6. Do you believe that the state government has an obligation to prevent the impacts of climate change? If so, please state three specific policies you support to address climate change. 

No. State government has obligations for public safety, public education, and a small number of other functions. If the public wants the state to take on the management of climate change, it must do so through the constitutional amendment process.

7. Would you support an independent process for drawing new legislative and congressional districts?

No because this would violate Article I, section 4, Clause 1 of the US Constitution that only empowers state legislatures with this power.

8. Does the General Assembly have a constitutional obligation to comply with the state Supreme Court order in the Leandro case to fully fund public schools and give every child in North Carolina a sound basic education?

No. This a Co-Equality of Branches issue whereby the state’s constitution vests full control over education in the Legislative (and Executive) branches. The Judicial branch is not vested with any power over this issue. It has no organic expertise on this issue. The other 2 branches may easily access expertise in the normal course of their work.

9. When it comes to teacher pay, North Carolina is one of the lowest-paying states in the nation. Schools across the state are facing shortages of educators, support staff, and other key personnel. Do you support raising teacher pay to at least the national average? What else can the General Assembly do to improve working conditions for teachers and make the teaching profession more attractive to potential future educators?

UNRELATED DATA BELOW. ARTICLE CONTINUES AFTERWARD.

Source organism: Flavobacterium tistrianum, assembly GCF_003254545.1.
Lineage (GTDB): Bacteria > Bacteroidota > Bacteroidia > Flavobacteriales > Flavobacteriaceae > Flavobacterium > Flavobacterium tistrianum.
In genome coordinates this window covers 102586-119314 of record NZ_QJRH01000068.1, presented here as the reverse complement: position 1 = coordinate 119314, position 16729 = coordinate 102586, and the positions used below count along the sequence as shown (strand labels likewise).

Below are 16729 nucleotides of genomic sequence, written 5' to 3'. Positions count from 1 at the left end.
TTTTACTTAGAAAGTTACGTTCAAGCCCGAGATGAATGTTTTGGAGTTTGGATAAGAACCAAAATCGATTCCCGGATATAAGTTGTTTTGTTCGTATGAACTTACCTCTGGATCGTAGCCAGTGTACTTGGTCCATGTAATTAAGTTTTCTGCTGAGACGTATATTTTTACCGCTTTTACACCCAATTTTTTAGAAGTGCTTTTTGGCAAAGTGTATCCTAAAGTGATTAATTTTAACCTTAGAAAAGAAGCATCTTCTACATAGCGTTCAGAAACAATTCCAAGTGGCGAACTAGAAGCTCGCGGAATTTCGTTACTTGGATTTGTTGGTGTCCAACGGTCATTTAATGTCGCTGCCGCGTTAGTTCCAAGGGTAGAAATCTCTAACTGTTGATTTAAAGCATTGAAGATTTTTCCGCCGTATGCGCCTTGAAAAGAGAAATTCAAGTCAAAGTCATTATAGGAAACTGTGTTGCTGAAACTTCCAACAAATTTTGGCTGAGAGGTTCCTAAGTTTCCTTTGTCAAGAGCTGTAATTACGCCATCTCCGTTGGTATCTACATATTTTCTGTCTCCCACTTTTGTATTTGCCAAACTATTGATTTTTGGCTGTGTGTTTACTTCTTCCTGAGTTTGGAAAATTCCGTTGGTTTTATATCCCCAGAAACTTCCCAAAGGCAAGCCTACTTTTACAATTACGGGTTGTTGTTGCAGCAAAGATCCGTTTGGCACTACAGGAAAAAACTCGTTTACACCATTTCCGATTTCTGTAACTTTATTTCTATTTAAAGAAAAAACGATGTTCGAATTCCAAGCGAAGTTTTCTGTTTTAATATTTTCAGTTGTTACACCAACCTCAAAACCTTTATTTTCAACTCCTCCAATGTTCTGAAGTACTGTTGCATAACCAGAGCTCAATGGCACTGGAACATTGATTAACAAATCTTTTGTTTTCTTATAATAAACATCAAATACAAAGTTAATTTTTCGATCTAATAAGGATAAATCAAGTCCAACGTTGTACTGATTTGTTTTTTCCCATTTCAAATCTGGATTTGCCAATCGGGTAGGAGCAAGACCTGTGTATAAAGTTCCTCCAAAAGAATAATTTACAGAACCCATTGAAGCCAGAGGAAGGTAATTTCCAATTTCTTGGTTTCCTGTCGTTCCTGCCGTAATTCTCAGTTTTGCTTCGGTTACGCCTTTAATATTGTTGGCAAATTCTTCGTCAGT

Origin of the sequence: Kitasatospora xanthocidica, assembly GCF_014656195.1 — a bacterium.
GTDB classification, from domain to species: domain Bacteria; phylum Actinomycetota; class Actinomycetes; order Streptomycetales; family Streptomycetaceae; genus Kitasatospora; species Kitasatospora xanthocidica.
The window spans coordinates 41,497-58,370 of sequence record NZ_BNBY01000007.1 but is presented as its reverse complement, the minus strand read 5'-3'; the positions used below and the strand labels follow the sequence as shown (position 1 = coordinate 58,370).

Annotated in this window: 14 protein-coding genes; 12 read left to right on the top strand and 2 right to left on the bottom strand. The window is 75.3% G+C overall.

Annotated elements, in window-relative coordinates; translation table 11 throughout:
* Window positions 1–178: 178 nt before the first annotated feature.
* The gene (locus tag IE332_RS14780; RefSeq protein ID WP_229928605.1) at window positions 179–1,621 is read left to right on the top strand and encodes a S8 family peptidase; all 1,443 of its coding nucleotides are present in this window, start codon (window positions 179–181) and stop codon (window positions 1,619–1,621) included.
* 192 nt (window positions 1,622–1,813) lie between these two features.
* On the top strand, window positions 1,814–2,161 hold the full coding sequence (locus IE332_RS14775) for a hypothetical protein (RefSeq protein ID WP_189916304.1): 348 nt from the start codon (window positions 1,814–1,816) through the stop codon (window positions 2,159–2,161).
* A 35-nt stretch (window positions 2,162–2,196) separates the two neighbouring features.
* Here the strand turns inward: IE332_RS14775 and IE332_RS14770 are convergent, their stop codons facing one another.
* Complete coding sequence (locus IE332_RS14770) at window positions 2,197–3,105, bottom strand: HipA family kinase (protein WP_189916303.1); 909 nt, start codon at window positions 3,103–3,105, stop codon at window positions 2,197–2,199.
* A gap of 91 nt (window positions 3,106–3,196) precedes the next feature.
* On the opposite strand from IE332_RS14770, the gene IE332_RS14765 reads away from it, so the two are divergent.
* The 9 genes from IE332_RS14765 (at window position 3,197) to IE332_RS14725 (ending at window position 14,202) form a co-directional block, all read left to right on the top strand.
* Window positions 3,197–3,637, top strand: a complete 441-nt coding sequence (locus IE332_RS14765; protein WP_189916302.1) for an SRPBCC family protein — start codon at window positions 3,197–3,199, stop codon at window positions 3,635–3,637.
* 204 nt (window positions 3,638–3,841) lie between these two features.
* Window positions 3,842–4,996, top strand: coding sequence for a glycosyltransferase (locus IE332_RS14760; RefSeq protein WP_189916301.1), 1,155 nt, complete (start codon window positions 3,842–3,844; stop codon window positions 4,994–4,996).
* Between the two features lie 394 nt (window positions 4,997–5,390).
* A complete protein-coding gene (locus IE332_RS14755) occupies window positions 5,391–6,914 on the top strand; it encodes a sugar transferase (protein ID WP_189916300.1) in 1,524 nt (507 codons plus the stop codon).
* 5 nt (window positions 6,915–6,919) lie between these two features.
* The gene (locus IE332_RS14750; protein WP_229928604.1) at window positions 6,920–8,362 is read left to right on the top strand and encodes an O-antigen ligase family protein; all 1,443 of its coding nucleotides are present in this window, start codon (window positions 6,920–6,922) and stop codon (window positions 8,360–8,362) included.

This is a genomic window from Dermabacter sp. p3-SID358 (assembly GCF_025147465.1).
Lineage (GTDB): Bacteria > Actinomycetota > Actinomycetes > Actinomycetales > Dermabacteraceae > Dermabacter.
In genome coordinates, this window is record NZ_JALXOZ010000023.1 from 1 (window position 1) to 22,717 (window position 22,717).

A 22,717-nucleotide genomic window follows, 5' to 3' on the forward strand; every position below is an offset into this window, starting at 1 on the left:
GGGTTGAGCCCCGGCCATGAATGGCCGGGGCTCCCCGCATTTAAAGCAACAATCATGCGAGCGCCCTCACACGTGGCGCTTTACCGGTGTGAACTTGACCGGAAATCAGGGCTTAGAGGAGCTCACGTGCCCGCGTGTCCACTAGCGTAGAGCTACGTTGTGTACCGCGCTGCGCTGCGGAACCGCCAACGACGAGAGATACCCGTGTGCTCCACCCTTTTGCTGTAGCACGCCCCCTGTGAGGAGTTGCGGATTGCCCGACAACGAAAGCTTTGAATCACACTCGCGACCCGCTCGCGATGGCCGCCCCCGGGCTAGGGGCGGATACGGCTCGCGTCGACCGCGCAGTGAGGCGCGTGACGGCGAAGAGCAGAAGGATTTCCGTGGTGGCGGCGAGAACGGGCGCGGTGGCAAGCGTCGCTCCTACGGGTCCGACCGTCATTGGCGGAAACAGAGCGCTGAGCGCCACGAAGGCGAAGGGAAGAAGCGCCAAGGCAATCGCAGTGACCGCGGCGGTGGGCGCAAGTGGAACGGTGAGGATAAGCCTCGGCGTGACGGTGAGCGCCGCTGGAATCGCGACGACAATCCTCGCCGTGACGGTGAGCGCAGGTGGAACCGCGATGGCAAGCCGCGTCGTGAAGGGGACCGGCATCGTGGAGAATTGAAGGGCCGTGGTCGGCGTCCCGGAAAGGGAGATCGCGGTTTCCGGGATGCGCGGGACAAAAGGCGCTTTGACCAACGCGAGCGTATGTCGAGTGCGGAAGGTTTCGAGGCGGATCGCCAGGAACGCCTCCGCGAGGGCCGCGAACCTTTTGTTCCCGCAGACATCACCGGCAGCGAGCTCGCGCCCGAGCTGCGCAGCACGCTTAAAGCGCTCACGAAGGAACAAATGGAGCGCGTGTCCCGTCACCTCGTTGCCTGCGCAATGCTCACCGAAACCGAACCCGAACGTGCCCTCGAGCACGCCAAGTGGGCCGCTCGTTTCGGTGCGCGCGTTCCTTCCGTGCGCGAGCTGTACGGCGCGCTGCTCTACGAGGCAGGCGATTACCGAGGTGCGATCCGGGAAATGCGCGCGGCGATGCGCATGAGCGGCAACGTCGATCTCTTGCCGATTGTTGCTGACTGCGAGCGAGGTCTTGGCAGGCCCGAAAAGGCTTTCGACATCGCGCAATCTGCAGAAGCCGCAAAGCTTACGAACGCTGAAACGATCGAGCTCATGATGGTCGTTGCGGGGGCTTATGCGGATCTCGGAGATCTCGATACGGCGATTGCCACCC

In order to remain competitive with other states, I would support raising teacher pay to the national average. The best thing that the General Assembly can do to improve working conditions for teachers is to allow for parental choice so that children who are not performing well in the public school system can exit easily. This will leave only those students in public schools who are performing well and are a joy for their teachers.

10. The U.S. Supreme Court issued a ruling this spring that overturned Roe v. Wade. The legal cutoff for abortion in North Carolina is now 20 weeks. Do you believe the 20-week cutoff is too restrictive, not restrictive enough, or just right? As a state lawmaker, would you support legislation that further limits or prohibits abortion in North Carolina, or punishes/criminalizes abortion providers or patients?